Effects of NO-Hybridization on the Immunomodulatory Properties of the HIV Protease Inhibitors Lopinavir and Ritonavir
Basic Clin Pharmacol Toxicol
HIV protease inhibitors (PIs) are antiretroviral agents, which have been found to also affect several cellular processes, such as inflammation and cell progression. In studies on non-steroidal, anti-inflammatory drugs, the addition of a nitric oxide (NO) moiety has been shown to both reduce their toxicity and enhance their pharmacological efficacy. Along this line of research, several derivatives of PIs have been synthesized by covalent attachment of NO moiety to the parental molecules. Previous work has indicated that NO-hybridization of the prototypical PI, Saquinavir leads to a derivative named Saquinavir-NO that while retaining the antiretroviral effect, acquires antitumoural and immunomodulatory properties along with reduced toxicity in vitro and in vivo. These data prompted us to evaluate the effects of NO-hybridization on two other PIs, Lopinavir and Ritonavir. The two NO-derivatives were compared head to head with their parental compounds on human primary peripheral blood mononuclear cells as well as on human primary macrophages. Lopinavir-NO and Lopinavir were also screened in an in vivo model of autoimmune hepatitis. Our results prove that Lopinavir-NO exerts markedly superior effects as compared to the parental compound both in vitro and in vivo. On the contrary, Ritonavir-NO effects overlapped those of Ritonavir. These data demonstrate that NO-hybridization of Lopinavir generates a derivative with significantly stronger immunomodulatory effects that are apparently related to an action of the compound on T-cell secretory capacity. Lopinavir-NO deserves additional studies for its possible use in T-cell-mediated autoimmune diseases including, but not limited to autoimmune hepatitis.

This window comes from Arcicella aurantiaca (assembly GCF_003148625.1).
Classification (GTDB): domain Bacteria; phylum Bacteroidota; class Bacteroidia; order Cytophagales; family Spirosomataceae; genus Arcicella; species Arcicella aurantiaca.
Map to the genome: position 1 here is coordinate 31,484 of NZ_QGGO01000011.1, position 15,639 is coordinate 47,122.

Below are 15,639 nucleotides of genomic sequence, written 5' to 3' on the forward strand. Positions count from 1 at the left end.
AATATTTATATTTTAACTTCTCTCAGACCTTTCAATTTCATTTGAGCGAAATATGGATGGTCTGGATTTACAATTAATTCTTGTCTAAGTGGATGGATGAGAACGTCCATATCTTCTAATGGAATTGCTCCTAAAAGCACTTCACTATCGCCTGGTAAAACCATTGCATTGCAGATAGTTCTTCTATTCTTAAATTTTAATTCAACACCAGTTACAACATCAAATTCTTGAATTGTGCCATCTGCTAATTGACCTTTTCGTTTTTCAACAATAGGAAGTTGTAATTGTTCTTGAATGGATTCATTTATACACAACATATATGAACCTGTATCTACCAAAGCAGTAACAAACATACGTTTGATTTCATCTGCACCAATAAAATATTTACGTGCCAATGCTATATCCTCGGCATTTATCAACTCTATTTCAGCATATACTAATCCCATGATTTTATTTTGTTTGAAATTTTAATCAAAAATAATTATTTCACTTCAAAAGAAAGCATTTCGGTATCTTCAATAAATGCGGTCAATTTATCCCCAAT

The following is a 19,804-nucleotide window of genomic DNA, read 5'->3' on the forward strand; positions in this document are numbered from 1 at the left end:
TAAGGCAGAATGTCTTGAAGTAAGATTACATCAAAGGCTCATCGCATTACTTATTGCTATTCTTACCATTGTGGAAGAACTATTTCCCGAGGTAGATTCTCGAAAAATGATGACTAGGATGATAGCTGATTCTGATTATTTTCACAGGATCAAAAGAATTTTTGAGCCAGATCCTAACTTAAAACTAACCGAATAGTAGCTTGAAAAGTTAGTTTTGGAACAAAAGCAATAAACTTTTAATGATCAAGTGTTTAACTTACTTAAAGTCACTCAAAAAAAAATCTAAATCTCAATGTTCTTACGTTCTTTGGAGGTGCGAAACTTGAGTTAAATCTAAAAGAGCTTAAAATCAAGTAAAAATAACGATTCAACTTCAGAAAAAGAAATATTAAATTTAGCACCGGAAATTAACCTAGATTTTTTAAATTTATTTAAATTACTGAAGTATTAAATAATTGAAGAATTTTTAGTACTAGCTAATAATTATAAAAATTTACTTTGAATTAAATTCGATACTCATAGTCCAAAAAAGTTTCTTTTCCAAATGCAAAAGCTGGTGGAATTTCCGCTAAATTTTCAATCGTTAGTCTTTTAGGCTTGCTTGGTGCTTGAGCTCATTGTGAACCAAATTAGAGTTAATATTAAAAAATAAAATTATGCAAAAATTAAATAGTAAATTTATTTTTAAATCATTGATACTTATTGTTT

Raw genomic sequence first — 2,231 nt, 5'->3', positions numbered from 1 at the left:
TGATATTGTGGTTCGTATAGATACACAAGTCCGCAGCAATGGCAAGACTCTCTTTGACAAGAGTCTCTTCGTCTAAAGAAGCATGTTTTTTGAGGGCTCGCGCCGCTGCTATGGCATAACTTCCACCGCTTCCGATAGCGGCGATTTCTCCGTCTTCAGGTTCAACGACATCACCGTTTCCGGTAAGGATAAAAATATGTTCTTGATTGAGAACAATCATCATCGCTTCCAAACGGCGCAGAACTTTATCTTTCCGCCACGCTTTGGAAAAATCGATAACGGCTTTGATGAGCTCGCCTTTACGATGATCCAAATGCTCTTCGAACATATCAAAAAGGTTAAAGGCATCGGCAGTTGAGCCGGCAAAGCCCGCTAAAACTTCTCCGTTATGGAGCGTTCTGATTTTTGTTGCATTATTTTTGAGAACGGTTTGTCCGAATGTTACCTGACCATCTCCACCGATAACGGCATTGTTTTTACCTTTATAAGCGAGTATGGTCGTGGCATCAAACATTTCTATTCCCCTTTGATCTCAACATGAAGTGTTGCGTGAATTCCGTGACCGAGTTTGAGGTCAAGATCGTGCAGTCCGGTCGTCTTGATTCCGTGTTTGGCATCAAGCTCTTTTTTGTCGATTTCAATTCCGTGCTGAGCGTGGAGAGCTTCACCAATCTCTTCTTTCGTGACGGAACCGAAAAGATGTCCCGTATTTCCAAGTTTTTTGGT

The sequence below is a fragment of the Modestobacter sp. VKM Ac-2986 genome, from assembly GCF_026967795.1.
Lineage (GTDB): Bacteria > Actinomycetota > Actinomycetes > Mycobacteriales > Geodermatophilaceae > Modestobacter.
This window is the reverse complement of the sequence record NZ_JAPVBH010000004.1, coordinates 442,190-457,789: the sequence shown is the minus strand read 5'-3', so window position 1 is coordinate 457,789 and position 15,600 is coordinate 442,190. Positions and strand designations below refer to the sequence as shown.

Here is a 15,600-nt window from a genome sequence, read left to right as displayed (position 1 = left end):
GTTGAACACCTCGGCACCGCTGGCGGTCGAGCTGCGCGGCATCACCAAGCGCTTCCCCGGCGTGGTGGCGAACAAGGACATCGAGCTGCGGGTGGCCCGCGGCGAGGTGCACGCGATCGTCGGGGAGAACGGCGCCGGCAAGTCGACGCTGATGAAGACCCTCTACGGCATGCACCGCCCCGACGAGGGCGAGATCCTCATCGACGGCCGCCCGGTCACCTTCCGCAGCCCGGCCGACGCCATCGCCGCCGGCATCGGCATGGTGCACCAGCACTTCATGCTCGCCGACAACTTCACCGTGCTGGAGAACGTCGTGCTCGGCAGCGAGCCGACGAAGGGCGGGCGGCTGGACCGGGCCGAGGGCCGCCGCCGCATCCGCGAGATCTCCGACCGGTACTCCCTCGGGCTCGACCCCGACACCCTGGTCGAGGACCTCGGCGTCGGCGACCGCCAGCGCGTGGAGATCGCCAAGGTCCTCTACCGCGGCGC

Faculty; Northwell Researcher
School of Medicine; Northwell Health
General Internal Medicine